The future of long-term monitoring following catheter and surgical intervention for atrial fibrillation

Graham Lohrmann, Rod Passman*

*Corresponding author for this work

Research output: Contribution to journalReview articlepeer-review

Abstract

Monitoring following catheter or surgical ablation for atrial fibrillation (AF) is an essential tool used to assess outcomes for research purposes and help guide clinical decision making. The most commonly used methods to monitor for postintervention AF include a variety of ambulatory external electrocardiogram monitors, cardiac implantable electronic devices, and more recently, direct to consumer digital health technologies. The traditional metric of ablation success, recurrence > 30 s at 1 year, is below the detection capabilities of almost all monitoring techniques yet still undervalues the efficacy of AF interventions. Measures of AF burden reduction and duration give a more complete assessment of the impact of AF surgeries and ablation. As it is increasingly being recognized that AF burden and duration is related to stroke risk, long-term, inexpensive, noninvasive monitoring methods are needed. Smart phones and watches with AF-detecting capabilities, which are increasingly being used by the majority of U.S. adults, have emerged as viable options to achieve this goal, shifting the paradigm of AF monitoring to a more patient-centered approach.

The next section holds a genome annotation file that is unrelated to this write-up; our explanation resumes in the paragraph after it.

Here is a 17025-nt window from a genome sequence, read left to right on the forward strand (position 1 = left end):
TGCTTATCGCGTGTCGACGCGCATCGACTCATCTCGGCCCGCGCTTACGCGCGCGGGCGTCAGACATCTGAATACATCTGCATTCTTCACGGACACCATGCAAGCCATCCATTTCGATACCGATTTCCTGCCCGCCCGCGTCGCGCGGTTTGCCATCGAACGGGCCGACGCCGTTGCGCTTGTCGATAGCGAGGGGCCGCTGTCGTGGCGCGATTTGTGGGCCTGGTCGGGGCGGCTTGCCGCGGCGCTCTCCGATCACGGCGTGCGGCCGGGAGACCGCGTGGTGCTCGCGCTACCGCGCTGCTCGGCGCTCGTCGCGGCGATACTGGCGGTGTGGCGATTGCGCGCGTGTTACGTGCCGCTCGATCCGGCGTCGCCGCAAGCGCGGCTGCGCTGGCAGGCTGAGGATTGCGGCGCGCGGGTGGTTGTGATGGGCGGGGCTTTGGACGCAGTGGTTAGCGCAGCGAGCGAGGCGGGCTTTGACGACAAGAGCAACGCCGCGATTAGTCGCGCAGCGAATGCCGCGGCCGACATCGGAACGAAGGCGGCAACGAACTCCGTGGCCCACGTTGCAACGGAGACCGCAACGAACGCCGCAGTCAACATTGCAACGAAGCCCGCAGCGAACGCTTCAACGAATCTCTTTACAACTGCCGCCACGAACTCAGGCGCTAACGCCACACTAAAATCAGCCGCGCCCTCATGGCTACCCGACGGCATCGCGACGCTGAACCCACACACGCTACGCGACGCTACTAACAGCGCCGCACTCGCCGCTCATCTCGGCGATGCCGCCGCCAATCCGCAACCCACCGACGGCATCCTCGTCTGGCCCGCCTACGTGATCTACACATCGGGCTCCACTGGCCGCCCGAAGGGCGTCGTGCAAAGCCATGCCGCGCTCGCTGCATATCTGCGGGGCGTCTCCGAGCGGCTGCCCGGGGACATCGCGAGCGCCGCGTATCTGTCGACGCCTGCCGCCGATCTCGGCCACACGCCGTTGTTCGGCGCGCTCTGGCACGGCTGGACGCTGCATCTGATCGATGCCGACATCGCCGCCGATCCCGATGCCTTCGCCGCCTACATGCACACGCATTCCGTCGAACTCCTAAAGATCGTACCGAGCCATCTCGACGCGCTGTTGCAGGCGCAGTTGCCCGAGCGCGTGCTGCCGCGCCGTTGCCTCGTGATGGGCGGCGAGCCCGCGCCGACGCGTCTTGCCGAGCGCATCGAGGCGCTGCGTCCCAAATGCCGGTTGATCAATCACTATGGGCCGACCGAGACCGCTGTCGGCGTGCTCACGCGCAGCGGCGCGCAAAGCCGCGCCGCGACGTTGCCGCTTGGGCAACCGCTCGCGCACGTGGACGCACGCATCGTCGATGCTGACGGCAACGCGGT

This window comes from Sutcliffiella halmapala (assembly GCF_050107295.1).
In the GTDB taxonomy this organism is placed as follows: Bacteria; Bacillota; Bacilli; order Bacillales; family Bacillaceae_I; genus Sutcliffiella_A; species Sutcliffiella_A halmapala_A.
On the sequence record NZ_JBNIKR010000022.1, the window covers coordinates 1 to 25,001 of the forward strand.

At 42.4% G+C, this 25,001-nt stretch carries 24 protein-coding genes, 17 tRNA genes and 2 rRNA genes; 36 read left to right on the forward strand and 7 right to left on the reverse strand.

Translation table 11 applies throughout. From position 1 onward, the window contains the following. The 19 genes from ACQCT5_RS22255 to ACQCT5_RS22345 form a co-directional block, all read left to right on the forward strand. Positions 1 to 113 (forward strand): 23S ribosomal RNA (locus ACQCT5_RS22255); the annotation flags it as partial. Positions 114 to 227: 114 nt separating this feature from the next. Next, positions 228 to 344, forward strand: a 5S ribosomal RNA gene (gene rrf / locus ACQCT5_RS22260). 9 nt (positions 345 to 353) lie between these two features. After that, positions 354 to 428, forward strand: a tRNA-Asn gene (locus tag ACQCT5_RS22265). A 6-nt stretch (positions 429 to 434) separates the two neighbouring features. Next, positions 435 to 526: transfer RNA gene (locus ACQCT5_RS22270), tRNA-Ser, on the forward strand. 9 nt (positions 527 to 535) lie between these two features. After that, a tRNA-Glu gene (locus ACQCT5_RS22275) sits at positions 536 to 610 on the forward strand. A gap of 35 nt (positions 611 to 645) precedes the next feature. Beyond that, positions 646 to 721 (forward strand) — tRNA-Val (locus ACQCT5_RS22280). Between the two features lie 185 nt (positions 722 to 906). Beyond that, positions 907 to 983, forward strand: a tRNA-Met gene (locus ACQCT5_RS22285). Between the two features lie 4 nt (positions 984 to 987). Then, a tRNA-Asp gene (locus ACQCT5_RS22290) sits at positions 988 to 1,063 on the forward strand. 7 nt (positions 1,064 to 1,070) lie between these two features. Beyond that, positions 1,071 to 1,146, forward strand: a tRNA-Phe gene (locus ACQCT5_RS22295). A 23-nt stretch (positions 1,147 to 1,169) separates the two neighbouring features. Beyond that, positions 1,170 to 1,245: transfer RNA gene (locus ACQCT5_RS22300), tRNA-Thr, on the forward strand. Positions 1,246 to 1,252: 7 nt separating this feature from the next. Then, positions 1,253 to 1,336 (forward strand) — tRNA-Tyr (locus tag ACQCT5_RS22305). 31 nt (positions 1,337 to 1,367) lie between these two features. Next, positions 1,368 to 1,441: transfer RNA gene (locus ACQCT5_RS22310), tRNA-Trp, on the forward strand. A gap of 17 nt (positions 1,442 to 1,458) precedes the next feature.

Original languageEnglish (US)
JournalJournal of cardiovascular electrophysiology
DOIs
StateAccepted/In press - 2020

Keywords

  • ablation
  • atrial fibrillation
  • burden
  • monitoring
  • recurrence

ASJC Scopus subject areas

  • Cardiology and Cardiovascular Medicine
  • Physiology (medical)

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